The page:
On July 2, 2010 the BBB of Southern California sent a very clear statement to the Federal Trade Commission and urged them to ban advance fees for debt settlement programs. Here are some highlights from that letter.
On behalf of the Better Business Bureau of the Southland, I am writing to offer my strong support of the proposed FTC rules relating to debt settlement/debt negotiation companies. I believe it is especially important that the proposed rule prohibiting advance payments for these services be enacted as this would go a long way toward addressing the widespread abuse in this industry.
At the Los Angeles Better Business Bureau, we’ve literally received thousands of complaints against these companies. Almost all of the complaints are extremely serious, and almost all of them contain similar allegations.
Fundamentally, debt settlement businesses rely on a business model that is inherently flawed and morally and legally wrong.
I would like to point out that the president of Morgan Drexen is Walter Ledda, who was formerly a principal of National Consumer Council, a large debt settlement company in Orange County, California that was shut down by the FTC a few years ago.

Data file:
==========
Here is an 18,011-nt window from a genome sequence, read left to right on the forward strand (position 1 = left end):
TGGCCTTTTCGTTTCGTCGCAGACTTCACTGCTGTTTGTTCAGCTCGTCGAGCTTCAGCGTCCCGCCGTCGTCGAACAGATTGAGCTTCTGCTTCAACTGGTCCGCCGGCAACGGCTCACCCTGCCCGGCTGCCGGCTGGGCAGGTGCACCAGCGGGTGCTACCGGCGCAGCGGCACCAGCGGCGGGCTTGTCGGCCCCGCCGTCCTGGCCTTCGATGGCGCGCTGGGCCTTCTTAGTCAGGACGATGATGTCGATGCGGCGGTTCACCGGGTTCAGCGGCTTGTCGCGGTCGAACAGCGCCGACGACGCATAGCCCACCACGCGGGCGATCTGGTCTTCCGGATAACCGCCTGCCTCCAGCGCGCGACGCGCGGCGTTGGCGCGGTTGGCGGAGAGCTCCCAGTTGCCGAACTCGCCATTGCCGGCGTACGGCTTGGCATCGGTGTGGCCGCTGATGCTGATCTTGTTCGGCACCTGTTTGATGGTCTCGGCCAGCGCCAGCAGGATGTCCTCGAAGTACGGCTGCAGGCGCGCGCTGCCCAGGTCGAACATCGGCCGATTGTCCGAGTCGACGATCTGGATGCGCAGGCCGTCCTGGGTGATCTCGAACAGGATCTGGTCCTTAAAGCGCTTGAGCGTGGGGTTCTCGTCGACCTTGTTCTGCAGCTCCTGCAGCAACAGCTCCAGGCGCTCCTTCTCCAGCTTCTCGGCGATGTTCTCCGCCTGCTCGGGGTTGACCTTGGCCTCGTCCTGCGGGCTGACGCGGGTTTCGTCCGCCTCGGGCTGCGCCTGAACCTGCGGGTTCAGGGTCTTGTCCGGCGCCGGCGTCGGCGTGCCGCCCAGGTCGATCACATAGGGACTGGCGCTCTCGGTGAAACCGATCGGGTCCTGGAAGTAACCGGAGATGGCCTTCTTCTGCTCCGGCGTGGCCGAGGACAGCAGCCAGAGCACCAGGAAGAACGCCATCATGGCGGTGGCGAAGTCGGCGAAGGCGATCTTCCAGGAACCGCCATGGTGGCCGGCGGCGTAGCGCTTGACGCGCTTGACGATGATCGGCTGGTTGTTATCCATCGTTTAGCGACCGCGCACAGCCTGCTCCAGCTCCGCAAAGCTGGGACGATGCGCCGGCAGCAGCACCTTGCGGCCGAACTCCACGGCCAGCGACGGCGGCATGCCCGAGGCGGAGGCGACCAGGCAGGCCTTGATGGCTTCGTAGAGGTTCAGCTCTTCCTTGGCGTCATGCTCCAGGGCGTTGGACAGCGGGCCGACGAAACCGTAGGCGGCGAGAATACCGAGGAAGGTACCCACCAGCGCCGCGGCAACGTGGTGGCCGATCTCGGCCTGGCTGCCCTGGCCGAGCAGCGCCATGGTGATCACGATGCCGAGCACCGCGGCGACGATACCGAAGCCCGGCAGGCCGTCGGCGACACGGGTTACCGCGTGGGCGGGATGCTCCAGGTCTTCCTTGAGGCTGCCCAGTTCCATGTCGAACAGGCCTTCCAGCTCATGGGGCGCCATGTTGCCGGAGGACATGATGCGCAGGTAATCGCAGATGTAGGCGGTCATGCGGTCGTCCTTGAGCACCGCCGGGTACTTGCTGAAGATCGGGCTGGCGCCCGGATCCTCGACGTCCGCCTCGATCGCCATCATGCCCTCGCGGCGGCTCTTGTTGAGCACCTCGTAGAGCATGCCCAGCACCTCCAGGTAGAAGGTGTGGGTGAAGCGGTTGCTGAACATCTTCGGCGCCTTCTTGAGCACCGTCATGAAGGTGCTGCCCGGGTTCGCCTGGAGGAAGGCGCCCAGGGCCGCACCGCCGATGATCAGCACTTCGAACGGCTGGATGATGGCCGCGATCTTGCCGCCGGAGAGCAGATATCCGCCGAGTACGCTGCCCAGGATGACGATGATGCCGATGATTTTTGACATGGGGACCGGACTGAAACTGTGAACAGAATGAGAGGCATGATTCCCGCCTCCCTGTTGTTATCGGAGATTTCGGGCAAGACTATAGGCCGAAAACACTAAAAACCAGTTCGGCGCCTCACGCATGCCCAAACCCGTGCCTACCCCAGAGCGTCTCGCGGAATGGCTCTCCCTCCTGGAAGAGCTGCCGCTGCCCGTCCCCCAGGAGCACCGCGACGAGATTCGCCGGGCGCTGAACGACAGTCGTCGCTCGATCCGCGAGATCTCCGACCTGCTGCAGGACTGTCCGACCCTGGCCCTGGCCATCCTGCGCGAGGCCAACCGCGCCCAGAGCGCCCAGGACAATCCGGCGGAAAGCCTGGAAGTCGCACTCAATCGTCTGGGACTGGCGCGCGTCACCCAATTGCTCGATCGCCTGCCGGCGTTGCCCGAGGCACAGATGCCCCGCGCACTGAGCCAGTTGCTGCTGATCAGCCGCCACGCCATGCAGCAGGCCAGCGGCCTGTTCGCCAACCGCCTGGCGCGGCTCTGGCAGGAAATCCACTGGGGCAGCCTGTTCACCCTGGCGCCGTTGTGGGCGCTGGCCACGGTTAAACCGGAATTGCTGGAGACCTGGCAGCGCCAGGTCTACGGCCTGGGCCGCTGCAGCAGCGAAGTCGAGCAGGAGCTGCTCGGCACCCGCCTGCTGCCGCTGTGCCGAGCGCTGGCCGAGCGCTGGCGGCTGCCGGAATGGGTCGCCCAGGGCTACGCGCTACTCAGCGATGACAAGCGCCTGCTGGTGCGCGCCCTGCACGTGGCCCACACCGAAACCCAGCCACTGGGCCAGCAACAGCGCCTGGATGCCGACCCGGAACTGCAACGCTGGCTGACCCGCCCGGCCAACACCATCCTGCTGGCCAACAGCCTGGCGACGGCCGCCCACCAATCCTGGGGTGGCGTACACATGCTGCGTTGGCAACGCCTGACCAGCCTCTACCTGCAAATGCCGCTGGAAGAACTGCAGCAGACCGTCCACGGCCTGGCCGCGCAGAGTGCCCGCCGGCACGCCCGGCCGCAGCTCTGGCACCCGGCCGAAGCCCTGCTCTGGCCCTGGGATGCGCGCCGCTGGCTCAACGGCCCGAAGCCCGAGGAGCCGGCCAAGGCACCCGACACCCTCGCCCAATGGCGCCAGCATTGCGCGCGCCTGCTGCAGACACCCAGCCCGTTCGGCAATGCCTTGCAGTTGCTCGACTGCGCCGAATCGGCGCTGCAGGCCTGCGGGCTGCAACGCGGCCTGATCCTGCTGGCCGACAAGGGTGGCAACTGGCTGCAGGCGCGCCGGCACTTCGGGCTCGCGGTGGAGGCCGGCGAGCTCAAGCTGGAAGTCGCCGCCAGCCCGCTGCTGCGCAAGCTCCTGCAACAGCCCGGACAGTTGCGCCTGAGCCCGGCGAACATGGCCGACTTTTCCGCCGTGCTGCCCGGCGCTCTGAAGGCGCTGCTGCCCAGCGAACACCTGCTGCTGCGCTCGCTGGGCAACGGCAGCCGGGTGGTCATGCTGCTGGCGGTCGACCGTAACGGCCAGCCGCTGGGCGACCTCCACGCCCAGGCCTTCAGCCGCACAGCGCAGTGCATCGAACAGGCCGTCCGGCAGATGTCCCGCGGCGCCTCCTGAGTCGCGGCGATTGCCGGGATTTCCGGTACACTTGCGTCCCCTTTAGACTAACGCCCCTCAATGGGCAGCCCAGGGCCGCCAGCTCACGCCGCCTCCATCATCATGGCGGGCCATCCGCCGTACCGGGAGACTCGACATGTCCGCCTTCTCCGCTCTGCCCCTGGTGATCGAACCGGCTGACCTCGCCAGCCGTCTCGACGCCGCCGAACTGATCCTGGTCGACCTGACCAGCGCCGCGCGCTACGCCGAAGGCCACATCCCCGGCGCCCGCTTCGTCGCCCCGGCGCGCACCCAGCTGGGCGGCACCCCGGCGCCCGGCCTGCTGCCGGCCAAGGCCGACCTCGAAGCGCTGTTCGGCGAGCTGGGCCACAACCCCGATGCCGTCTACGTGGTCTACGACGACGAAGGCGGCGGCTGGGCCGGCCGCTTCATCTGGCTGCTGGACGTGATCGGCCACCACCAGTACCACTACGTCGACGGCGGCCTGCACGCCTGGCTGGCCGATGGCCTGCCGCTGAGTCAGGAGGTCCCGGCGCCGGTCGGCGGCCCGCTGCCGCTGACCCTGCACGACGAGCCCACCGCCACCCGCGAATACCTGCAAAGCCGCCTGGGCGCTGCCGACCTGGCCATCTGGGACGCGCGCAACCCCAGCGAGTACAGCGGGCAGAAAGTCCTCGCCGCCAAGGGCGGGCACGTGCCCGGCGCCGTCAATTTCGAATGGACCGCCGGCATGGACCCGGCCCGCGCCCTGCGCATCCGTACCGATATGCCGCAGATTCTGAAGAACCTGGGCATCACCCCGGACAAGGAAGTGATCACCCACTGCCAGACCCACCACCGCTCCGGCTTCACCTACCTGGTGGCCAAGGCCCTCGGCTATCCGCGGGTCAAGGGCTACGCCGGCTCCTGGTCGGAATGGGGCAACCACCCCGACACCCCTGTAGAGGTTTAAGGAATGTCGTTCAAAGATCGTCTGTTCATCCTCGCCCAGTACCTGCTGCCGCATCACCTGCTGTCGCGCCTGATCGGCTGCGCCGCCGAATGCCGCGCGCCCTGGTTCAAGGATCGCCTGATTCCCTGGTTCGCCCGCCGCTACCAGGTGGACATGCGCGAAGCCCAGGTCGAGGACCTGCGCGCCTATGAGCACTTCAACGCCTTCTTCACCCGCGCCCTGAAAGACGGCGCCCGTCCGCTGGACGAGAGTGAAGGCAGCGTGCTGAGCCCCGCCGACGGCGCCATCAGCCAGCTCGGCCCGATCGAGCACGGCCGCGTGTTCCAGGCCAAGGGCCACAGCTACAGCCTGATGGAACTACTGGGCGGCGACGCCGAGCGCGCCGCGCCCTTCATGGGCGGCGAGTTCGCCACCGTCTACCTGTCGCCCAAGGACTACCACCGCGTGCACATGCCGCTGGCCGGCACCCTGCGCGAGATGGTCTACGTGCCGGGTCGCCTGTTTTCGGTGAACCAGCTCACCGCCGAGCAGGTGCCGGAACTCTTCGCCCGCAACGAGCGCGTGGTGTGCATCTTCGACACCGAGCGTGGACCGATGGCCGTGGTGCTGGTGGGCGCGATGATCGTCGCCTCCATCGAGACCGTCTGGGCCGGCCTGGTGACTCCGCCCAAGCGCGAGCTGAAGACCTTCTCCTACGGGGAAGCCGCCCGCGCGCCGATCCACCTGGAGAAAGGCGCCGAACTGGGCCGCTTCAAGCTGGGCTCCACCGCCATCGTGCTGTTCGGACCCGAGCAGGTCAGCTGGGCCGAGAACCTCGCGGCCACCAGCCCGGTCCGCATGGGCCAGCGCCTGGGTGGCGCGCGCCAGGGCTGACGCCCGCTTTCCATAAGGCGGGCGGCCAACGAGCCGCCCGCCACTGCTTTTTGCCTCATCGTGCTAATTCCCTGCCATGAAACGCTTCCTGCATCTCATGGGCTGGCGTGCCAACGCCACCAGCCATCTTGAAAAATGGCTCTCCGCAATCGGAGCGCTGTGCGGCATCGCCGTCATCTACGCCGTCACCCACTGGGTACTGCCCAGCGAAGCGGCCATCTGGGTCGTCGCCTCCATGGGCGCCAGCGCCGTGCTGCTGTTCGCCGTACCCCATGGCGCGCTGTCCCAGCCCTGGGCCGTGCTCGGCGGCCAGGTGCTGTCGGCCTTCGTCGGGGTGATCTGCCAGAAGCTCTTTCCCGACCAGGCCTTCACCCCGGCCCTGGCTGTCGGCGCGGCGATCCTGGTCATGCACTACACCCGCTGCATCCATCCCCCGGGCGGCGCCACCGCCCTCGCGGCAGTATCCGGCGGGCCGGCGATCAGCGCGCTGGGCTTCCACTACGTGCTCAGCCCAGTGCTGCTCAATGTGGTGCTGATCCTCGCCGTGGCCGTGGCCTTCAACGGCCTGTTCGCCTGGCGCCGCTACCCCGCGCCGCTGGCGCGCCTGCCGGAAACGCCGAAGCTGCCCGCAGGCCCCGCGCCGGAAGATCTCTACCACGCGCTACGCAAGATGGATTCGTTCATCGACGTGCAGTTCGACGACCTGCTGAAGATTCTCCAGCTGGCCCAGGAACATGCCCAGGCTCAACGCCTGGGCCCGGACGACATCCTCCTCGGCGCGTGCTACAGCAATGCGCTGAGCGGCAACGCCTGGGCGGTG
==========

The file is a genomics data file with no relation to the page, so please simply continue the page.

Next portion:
As previously mentioned, many settlement companies rely on NoteWorld to “hold” settlement funds that have been paid by customers. The clients are told that the monies are held in trust, thus reassuring them that if they drop out of the program, their monies will be refunded. NoteWorld, though, is an instrumentality of the settlement companies. Thus, to their surprise, clients find that almost all of the money that they thought would be used for settlements is actually funneled to the settlement companies in the form of various fees. For this reason, it’s important that third parties, including those claiming to be escrow companies, are included in any prohibition on payment of advance fees.
If clients did the math, here’s what they’d find: Assuming the program worked as represented, they’d likely pay the settlement company approximately 40% of the savings balance on the debts settled. When one takes into account that the balances of the debts swell with interest and other fees, the amount of the savings are even more negligible. Finally, in many cases, the amount of debt forgiven is taxable income, thus subjecting the client to yet another surprise which further lessens the savings. Consider the damage done to the credit rating and the potential for lawsuits, etc., and there is no real benefit.
The debt settlement business is insidious. In reality, very few people have debts that are settled and most wind up in much worse financial shape that when they entered the program. We repeatedly see cases where people are forced to file bankruptcy to rid themselves of the lawsuits and their debt.
Source: FTC letter
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